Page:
The 36 Aussie golf holes you must play at least once in your life.
“The ideal hole is surely one that affords the greatest pleasure to the greatest number, gives the fullest advantage for accurate play, stimulates players to improve their game, and never becomes monotonous.”
Of all the gifts given to golf by Dr Alister MacKenzie, this brief dissertation on what makes for a good golf hole is perhaps his most enduring and significant. Almost 100 years since the good doctor graced our shores, it is a superbly succinct way of summarising why a particular golf hole grabs our attention as golfers and keeps it every time we play it. No matter the par, the setting or where it comes in the course of a round, if a hole holds true to Dr Mackenzie’s philosophy it elevates the golf experience to a place of pure joy.
We are blessed with hundreds of such holes in Australia but these three dozen are the ones you must experience at least once in your life. You’ll never forget them.
5th, New South Wales Golf Club
The scorecard tells you that the fifth at New South measures just 468 metres from the back tee; what it doesn’t show, however, is the roller-coaster journey you must traverse to complete it. Whether you can reach the crest at the 229-metre mark is wind-dependent but once you do a magnificent vista across Botany Bay opens up before you. You can fly the ball onto the green or run it up through the front apron and when you’re finished, the walk to the par-3 sixth awaits.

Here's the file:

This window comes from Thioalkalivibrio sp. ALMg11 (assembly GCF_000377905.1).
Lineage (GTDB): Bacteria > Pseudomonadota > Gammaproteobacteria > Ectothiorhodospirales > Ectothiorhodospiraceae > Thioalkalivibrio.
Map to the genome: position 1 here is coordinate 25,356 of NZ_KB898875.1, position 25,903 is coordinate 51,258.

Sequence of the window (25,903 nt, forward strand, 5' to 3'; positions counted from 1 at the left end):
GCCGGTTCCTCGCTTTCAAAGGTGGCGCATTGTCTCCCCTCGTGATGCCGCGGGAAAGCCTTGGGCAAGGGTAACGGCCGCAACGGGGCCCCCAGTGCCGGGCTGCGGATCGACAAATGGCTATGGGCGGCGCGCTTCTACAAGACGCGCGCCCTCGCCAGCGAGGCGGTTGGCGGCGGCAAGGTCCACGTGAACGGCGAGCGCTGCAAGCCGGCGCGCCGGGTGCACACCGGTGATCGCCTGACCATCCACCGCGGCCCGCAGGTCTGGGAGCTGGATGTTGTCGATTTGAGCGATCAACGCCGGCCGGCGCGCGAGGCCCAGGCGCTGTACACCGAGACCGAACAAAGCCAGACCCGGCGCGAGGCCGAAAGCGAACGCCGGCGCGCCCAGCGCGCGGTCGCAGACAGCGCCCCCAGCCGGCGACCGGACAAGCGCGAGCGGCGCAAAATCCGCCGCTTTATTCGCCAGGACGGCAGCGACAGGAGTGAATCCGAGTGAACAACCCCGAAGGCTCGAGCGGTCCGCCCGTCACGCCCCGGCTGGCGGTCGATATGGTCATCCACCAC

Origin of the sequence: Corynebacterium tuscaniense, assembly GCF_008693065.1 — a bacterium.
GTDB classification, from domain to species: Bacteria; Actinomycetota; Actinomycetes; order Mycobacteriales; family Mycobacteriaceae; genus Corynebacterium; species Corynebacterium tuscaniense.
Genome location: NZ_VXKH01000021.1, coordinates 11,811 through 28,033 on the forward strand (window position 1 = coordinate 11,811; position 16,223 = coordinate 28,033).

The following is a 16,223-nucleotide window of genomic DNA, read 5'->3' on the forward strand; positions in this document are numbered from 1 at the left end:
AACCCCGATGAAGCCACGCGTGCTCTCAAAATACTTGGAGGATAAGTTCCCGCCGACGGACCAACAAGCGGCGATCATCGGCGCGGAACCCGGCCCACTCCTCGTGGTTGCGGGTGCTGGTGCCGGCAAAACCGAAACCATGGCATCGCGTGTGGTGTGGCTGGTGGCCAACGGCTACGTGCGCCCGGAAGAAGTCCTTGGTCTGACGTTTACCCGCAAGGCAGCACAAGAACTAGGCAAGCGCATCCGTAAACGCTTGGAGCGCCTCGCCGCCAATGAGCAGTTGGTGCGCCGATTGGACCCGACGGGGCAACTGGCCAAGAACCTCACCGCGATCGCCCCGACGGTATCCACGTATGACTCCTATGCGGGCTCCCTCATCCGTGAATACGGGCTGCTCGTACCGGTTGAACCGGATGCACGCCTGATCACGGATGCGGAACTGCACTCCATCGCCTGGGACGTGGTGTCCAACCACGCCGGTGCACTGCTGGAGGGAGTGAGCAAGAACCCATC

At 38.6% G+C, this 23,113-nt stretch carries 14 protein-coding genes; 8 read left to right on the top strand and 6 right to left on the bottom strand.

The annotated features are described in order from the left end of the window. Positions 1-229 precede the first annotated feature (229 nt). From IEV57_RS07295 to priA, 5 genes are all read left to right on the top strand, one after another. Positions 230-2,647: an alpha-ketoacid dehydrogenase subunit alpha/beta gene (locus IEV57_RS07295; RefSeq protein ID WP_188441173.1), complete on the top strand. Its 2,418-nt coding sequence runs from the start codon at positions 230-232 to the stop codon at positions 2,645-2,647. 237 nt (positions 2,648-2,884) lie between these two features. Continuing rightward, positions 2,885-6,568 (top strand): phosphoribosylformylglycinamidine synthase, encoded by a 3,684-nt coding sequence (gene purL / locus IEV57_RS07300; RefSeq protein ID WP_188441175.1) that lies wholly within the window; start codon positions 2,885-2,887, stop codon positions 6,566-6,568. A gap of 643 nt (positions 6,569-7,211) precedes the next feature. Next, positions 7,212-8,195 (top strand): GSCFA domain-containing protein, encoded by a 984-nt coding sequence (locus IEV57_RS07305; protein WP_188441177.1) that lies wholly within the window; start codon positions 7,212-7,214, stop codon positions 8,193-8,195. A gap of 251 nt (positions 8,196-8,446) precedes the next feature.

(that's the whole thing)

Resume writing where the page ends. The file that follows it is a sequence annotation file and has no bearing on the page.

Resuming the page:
18th, Cape Wickham Golf Links
Part of the magic of playing the 18th at Cape Wickham at the northern tip of King Island is the 17 holes that have come before it, but the 395-metre, par-4 closing hole stands as its crowning glory. Almost a mirror reflection of the 18th at Pebble Beach, Cape Wickham’s closer tempts you to cut the coastline with your tee shot… and with the option to play your way back up the cliff face if your golf ball gets beached on Victoria Cove. It is quite simply epic.
16th, Hamilton Island Golf Club
Given the elevated nature of many of the tees at Hamilton Island Golf Club in the glorious Whitsundays, jaw-dropping views are part of the package. Yet as you reach the tee at the 160-metre, par-3 16th, the wonderment of this extraordinary accomplishment smacks you fair in the face. It is simultaneously awe-inspiring and terrifying. Any shot long is lost and the picturesque passage of waterway waits to the right. You may never be so happy to land in a pot bunker than the one that sits short and right of the green.
12th, The Cut Golf Course
Like most holes set along our expansive coastline, the way you approach the 400-metre, par-4 12th at The Cut south of Perth depends very much on the direction and strength of the wind on the day. Long hitters will be tempted to use a breeze at their back to play right of the sand dune that sits off the right side of the fairway, while a conservative line is available down the left. A narrow green perched at the edge of a sheer drop makes for a daunting approach shot… even a relatively short pitch must be played with the utmost care.
14th, Barnbougle Lost Farm